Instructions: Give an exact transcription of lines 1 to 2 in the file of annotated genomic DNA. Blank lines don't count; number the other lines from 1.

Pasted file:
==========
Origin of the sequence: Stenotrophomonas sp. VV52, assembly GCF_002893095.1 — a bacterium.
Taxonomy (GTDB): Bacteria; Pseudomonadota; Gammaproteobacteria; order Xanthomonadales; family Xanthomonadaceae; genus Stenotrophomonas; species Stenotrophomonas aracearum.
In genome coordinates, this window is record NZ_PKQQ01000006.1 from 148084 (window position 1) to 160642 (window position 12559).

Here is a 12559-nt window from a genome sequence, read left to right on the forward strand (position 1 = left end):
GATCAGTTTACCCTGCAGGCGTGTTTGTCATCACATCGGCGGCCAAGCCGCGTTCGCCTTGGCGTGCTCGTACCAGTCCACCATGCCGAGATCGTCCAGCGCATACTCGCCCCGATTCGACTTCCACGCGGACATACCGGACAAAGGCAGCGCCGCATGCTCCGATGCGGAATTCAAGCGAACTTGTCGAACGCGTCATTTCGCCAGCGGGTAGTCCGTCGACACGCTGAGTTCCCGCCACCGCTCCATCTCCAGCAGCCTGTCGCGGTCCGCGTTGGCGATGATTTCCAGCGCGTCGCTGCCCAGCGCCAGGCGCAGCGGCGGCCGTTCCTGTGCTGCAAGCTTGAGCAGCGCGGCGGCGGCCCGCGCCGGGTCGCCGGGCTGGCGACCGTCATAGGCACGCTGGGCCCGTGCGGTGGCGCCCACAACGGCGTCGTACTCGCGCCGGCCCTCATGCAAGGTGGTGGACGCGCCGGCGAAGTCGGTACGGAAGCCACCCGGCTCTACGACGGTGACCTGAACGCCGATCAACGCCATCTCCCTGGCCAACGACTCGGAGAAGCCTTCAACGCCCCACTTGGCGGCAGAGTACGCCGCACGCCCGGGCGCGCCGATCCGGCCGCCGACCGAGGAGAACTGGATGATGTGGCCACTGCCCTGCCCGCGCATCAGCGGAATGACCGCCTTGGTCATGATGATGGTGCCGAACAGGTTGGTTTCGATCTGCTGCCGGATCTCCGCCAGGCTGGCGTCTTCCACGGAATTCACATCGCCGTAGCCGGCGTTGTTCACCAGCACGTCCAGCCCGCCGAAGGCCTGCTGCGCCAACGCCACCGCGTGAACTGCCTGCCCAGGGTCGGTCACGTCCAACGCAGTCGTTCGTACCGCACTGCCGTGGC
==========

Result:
Origin of the sequence: Stenotrophomonas sp. VV52, assembly GCF_002893095.1 — a bacterium.
Taxonomy (GTDB): Bacteria; Pseudomonadota; Gammaproteobacteria; order Xanthomonadales; family Xanthomonadaceae; genus Stenotrophomonas; species Stenotrophomonas aracearum.